New Information About Food AllergiesIN NEW DEVELOPMENTS IN MEDICINE
You probably already know someone with food allergies—whether that means a child in your son’s class is allergic to peanut butter or a friend you regularly invite to lunch has a reaction to shellfish. Recent research suggests certain groups may be more susceptible to food allergies than others.
Approximately 7.6 million Americans are currently living with food allergies, according to the U.S. Department of Health and Human Services. The research, which was sponsored in part by the National Institutes of Health, is one of the first studies of its kind—an in-depth look at how food allergies affect Americans across the age spectrum. Researchers included participants ranging from infants to senior citizens. The study is published in the Journal of Allergy and Clinical Immunology.
If you’re wondering what interesting tidbits of information came out of the study, here are some of the findings.
- Food allergies occur most often in children under age 5.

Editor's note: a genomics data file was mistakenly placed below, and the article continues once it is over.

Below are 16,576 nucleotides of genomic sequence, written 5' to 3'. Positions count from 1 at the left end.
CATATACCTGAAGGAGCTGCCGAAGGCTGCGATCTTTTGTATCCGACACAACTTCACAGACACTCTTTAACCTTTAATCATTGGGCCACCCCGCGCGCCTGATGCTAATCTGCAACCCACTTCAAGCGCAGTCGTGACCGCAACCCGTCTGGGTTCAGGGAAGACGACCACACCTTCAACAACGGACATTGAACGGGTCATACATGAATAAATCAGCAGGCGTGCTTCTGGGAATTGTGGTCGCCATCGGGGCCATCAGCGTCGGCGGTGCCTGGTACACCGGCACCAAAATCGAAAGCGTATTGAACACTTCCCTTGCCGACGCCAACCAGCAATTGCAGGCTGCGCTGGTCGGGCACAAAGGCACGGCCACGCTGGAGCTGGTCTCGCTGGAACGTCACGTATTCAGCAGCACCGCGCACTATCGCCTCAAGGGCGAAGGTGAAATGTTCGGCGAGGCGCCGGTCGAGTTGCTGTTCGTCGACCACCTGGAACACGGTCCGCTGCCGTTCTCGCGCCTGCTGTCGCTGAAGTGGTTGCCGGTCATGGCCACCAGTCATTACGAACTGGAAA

- Peanut allergies are one of the most common food allergies among children.
- People with asthma may be more likely to develop food allergies.
- The lowest rates of food allergies were found in adults over age 60.
Researchers were particularly interested in the findings related to people with asthma, a condition caused by inflamed bronchial tubes. Persons with both asthma and food allergies may be seven times more susceptible to severe asthma attacks than those who only suffer from asthma.
| Allergic Reactions Explained
All food allergies aren’t created equal. Whether you or a family member is allergic to strawberries or shellfish, allergic reactions can take a variety of forms. A few of the most common ones are:
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Sources: foodallergies.org, nih.gov